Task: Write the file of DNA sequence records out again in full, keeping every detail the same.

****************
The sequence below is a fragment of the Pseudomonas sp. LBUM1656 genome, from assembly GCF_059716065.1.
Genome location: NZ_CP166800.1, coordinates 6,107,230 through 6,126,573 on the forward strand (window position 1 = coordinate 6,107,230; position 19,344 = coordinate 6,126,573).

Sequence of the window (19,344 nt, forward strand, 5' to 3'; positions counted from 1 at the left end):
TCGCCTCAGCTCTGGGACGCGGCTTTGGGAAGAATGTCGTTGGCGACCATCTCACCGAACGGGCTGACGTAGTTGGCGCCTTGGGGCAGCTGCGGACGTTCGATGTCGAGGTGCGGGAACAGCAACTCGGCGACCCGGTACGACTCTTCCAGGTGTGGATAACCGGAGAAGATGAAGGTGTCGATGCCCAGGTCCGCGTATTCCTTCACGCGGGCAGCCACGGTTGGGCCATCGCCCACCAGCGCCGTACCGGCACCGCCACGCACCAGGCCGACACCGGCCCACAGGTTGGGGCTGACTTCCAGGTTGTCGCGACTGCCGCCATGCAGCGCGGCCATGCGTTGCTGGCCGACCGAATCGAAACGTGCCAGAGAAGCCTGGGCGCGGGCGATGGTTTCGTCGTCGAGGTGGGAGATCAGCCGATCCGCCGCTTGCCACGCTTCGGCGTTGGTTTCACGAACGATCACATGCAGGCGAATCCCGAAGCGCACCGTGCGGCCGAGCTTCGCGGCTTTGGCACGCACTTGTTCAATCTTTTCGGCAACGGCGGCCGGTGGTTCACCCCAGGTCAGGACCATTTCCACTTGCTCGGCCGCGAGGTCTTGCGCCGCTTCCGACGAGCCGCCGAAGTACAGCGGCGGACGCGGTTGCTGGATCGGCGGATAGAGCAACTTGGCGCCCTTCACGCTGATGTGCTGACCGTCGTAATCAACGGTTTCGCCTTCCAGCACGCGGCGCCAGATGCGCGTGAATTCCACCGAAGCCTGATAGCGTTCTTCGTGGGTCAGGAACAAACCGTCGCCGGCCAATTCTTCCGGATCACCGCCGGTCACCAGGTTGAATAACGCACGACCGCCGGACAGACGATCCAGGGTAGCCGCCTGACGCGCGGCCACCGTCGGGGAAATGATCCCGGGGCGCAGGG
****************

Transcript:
The sequence below is a fragment of the Pseudomonas sp. LBUM1656 genome, from assembly GCF_059716065.1.
Genome location: NZ_CP166800.1, coordinates 6,107,230 through 6,126,573 on the forward strand (window position 1 = coordinate 6,107,230; position 19,344 = coordinate 6,126,573).

Sequence of the window (19,344 nt, forward strand, 5' to 3'; positions counted from 1 at the left end):
TCGCCTCAGCTCTGGGACGCGGCTTTGGGAAGAATGTCGTTGGCGACCATCTCACCGAACGGGCTGACGTAGTTGGCGCCTTGGGGCAGCTGCGGACGTTCGATGTCGAGGTGCGGGAACAGCAACTCGGCGACCCGGTACGACTCTTCCAGGTGTGGATAACCGGAGAAGATGAAGGTGTCGATGCCCAGGTCCGCGTATTCCTTCACGCGGGCAGCCACGGTTGGGCCATCGCCCACCAGCGCCGTACCGGCACCGCCACGCACCAGGCCGACACCGGCCCACAGGTTGGGGCTGACTTCCAGGTTGTCGCGACTGCCGCCATGCAGCGCGGCCATGCGTTGCTGGCCGACCGAATCGAAACGTGCCAGAGAAGCCTGGGCGCGGGCGATGGTTTCGTCGTCGAGGTGGGAGATCAGCCGATCCGCCGCTTGCCACGCTTCGGCGTTGGTTTCACGAACGATCACATGCAGGCGAATCCCGAAGCGCACCGTGCGGCCGAGCTTCGCGGCTTTGGCACGCACTTGTTCAATCTTTTCGGCAACGGCGGCCGGTGGTTCACCCCAGGTCAGGACCATTTCCACTTGCTCGGCCGCGAGGTCTTGCGCCGCTTCCGACGAGCCGCCGAAGTACAGCGGCGGACGCGGTTGCTGGATCGGCGGATAGAGCAACTTGGCGCCCTTCACGCTGATGTGCTGACCGTCGTAATCAACGGTTTCGCCTTCCAGCACGCGGCGCCAGATGCGCGTGAATTCCACCGAAGCCTGATAGCGTTCTTCGTGGGTCAGGAACAAACCGTCGCCGGCCAATTCTTCCGGATCACCGCCGGTCACCAGGTTGAATAACGCACGACCGCCGGACAGACGATCCAGGGTAGCCGCCTGACGCGCGGCCACCGTCGGGGAAATGATCCCGGGGCGCAGGG